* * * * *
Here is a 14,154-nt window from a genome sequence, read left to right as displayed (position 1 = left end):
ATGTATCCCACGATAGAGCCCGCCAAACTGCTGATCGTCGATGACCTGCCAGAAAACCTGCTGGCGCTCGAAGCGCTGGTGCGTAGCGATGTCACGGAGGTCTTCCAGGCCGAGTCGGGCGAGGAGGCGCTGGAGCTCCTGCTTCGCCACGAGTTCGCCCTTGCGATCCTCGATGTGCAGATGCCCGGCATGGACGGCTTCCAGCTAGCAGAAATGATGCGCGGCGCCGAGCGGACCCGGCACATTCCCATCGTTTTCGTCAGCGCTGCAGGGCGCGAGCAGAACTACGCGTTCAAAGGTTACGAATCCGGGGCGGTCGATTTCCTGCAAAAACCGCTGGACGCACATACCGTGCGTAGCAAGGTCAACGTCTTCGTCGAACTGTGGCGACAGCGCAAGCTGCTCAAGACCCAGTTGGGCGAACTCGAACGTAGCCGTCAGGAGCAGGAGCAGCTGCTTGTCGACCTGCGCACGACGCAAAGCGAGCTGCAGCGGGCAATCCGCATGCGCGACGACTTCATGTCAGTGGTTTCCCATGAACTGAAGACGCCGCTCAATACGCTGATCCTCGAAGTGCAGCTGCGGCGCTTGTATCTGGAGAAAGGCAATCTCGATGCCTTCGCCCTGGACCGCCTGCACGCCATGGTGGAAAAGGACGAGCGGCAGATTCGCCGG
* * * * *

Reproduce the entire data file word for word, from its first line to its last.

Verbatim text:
Here is a 14,154-nt window from a genome sequence, read left to right as displayed (position 1 = left end):
ATGTATCCCACGATAGAGCCCGCCAAACTGCTGATCGTCGATGACCTGCCAGAAAACCTGCTGGCGCTCGAAGCGCTGGTGCGTAGCGATGTCACGGAGGTCTTCCAGGCCGAGTCGGGCGAGGAGGCGCTGGAGCTCCTGCTTCGCCACGAGTTCGCCCTTGCGATCCTCGATGTGCAGATGCCCGGCATGGACGGCTTCCAGCTAGCAGAAATGATGCGCGGCGCCGAGCGGACCCGGCACATTCCCATCGTTTTCGTCAGCGCTGCAGGGCGCGAGCAGAACTACGCGTTCAAAGGTTACGAATCCGGGGCGGTCGATTTCCTGCAAAAACCGCTGGACGCACATACCGTGCGTAGCAAGGTCAACGTCTTCGTCGAACTGTGGCGACAGCGCAAGCTGCTCAAGACCCAGTTGGGCGAACTCGAACGTAGCCGTCAGGAGCAGGAGCAGCTGCTTGTCGACCTGCGCACGACGCAAAGCGAGCTGCAGCGGGCAATCCGCATGCGCGACGACTTCATGTCAGTGGTTTCCCATGAACTGAAGACGCCGCTCAATACGCTGATCCTCGAAGTGCAGCTGCGGCGCTTGTATCTGGAGAAAGGCAATCTCGATGCCTTCGCCCTGGACCGCCTGCACGCCATGGTGGAAAAGGACGAGCGGCAGATTCGCCGG